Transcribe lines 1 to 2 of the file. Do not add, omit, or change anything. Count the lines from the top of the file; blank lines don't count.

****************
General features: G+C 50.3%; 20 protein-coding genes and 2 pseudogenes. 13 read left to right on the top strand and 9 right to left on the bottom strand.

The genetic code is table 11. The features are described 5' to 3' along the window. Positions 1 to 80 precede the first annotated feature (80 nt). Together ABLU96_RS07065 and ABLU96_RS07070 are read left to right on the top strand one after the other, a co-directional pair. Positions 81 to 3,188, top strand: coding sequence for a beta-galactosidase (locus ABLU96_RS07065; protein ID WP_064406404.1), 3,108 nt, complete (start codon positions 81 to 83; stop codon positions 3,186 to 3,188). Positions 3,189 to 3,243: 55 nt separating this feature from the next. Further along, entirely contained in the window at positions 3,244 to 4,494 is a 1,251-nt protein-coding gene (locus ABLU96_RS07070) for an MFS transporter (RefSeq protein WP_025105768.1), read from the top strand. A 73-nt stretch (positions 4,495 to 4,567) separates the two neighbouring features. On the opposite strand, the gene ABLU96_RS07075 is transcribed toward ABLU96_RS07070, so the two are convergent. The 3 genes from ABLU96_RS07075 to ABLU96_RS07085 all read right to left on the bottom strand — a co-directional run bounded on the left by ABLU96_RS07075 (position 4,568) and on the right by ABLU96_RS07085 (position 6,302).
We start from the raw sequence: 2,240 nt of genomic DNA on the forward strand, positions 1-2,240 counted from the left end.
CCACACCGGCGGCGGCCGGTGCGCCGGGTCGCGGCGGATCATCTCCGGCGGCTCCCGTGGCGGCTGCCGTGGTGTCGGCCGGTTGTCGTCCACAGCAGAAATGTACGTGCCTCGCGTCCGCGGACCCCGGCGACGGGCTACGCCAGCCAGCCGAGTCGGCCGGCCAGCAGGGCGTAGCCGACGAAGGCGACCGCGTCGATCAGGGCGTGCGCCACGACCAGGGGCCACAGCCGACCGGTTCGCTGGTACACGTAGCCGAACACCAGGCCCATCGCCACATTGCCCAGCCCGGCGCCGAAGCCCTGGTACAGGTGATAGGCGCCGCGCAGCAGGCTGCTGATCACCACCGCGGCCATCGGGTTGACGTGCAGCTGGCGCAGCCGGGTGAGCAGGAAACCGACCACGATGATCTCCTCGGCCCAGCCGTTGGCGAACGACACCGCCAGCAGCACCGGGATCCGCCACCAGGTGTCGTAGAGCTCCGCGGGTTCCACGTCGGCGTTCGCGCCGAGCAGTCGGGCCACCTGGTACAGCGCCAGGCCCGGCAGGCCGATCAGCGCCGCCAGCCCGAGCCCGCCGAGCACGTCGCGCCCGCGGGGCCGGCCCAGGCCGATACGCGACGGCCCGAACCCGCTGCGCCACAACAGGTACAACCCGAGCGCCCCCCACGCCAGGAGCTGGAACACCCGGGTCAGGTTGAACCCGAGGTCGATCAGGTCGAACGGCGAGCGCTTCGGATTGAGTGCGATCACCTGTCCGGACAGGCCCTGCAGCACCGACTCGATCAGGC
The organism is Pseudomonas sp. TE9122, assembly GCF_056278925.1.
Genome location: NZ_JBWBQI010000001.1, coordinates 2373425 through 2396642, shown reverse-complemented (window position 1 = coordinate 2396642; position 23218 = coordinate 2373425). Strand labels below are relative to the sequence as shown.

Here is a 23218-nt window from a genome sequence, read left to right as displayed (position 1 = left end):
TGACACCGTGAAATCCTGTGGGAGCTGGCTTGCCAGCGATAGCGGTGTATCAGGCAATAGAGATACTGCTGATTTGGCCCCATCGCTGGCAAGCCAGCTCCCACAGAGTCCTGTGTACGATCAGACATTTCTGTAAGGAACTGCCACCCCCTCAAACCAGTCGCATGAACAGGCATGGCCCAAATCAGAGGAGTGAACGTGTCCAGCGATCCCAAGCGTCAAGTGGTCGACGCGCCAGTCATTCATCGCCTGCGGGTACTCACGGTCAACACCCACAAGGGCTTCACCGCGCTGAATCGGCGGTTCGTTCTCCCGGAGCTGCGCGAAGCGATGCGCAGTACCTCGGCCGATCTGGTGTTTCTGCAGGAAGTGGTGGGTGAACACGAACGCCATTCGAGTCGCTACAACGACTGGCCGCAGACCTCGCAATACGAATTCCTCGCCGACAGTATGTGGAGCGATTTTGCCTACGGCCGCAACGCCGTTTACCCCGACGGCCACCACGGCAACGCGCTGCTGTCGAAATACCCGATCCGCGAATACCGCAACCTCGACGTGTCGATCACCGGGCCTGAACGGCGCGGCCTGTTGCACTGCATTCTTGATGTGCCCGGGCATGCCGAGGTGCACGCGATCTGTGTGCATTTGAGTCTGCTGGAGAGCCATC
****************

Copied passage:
General features: G+C 50.3%; 20 protein-coding genes and 2 pseudogenes. 13 read left to right on the top strand and 9 right to left on the bottom strand.

The genetic code is table 11. The features are described 5' to 3' along the window. Positions 1 to 80 precede the first annotated feature (80 nt). Together ABLU96_RS07065 and ABLU96_RS07070 are read left to right on the top strand one after the other, a co-directional pair. Positions 81 to 3,188, top strand: coding sequence for a beta-galactosidase (locus ABLU96_RS07065; protein ID WP_064406404.1), 3,108 nt, complete (start codon positions 81 to 83; stop codon positions 3,186 to 3,188). Positions 3,189 to 3,243: 55 nt separating this feature from the next. Further along, entirely contained in the window at positions 3,244 to 4,494 is a 1,251-nt protein-coding gene (locus ABLU96_RS07070) for an MFS transporter (RefSeq protein WP_025105768.1), read from the top strand. A 73-nt stretch (positions 4,495 to 4,567) separates the two neighbouring features. On the opposite strand, the gene ABLU96_RS07075 is transcribed toward ABLU96_RS07070, so the two are convergent. The 3 genes from ABLU96_RS07075 to ABLU96_RS07085 all read right to left on the bottom strand — a co-directional run bounded on the left by ABLU96_RS07075 (position 4,568) and on the right by ABLU96_RS07085 (position 6,302).